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51. Luger SW, Paparone P, Wormser GP, et al. Comparison of cefuroxime axetil
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52. Luft BJ, Dattwyler RJ, Johnson RC, et al. Azithromycin compared with
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53. Dattwyler RJ, Luft BJ, Kunkel M, et al. Ceftriaxone compared with doxycycline
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54. Centers for Disease Control and Prevention. Prevalence and impact of chronic
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55. Buchwald D, Umali P, Umali J, Kith P, Pearlman T, Komaroff AL. Chronic
fatigue and the chronic fatigue syndrome: prevalence in a Pacific Northwest
Health Care System. Ann Intern Med 1995; 123:81-8.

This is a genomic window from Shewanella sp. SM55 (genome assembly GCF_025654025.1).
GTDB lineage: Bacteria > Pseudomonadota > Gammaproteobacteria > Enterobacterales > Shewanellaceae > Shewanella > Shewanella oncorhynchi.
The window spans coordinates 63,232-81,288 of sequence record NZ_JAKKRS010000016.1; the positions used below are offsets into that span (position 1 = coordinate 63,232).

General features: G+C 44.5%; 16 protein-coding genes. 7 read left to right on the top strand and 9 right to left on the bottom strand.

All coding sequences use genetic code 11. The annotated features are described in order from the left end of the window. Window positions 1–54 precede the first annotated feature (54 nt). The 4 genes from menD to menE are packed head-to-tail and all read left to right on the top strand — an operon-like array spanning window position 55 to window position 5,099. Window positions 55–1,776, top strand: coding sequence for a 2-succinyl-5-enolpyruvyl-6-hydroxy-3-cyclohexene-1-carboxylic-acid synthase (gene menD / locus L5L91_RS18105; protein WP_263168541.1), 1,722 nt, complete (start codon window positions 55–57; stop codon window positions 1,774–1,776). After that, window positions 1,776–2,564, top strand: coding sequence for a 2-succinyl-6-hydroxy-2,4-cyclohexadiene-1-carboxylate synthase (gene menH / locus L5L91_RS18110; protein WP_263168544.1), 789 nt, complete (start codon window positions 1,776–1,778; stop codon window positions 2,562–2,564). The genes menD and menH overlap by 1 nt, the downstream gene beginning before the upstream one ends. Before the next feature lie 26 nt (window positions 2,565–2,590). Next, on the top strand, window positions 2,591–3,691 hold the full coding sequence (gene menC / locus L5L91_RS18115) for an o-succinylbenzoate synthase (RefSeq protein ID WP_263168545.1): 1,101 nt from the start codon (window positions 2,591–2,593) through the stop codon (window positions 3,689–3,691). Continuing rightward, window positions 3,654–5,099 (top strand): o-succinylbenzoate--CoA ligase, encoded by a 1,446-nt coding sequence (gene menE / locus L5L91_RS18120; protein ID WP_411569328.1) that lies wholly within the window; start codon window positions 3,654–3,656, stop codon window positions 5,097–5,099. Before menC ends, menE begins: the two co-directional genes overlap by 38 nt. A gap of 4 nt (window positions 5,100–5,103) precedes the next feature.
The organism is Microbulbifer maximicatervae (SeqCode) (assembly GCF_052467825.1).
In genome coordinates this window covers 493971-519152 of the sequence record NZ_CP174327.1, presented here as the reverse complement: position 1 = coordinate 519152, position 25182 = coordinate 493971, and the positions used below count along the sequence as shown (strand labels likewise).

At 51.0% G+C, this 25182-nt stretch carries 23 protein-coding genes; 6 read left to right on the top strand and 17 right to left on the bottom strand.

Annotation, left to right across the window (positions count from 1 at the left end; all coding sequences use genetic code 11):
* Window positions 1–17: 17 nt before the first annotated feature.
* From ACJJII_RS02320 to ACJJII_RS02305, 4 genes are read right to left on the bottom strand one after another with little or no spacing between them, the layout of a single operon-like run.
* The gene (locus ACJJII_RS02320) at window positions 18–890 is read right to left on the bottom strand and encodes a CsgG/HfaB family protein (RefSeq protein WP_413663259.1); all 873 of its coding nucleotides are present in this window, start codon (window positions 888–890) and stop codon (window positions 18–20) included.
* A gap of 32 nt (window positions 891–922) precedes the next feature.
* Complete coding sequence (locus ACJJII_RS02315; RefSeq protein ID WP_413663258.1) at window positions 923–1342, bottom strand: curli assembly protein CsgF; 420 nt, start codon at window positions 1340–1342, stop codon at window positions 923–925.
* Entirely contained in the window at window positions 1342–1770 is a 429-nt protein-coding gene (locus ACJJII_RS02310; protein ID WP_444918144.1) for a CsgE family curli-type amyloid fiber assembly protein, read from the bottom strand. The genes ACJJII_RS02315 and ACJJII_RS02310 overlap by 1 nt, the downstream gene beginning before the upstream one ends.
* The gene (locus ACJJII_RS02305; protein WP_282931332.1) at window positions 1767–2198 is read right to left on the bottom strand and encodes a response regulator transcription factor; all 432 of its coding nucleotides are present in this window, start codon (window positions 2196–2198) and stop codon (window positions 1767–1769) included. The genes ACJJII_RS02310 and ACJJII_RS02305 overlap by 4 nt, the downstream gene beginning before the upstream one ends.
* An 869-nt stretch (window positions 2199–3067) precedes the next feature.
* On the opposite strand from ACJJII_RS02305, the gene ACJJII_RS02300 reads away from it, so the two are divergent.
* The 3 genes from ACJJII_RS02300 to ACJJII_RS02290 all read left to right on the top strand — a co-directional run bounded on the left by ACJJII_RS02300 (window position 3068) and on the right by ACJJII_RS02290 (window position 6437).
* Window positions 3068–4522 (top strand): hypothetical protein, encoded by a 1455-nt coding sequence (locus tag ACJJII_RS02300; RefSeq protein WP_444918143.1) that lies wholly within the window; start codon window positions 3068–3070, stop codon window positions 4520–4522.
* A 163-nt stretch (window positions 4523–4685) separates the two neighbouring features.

56. Wang TJ, Sangha O, Phillips CB, et al. Outcomes of children treated for
Lyme disease. J Rheumatol 1998;25:2249-53.
57. Wolfe F, Cathey MA. Prevalence of primary and secondary fibrositis. J
Rheum 1983; 10:965-8.
58. Reidenberg MM, Lowenthal DT. Adverse nondrug reactions. N Engl J Med
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59. Verbrugge LM, Ascione FJ. Exploring the iceberg. Common symptoms and
how people care for them. Med Care 1987; 25:539-69.
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61. Steere AC, Malawista SE, Newman JH, Spieler PN, Bartenhagen NH. Antibiotic
therapy in Lyme disease. Ann Intern Med 1980; 93:1-8.
62. Nowakowski J, McKenna D, Nadelman RB, et al. Two weeks' therapy with
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63. Nowakowski J, Nadelman RB, Forseter G, McKenna D,Wormser GP. Doxycycline
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65. Dever LL, Jorgensen JH, Barbour AG. Comparative in vitro activities of
clarithromycin, azithromycin, and erythromycin against Borrelia burgdorferi.
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66. Hansen K, Hovmark A, Lebech A-M, et al. Roxithromycin in Lyme borreliosis: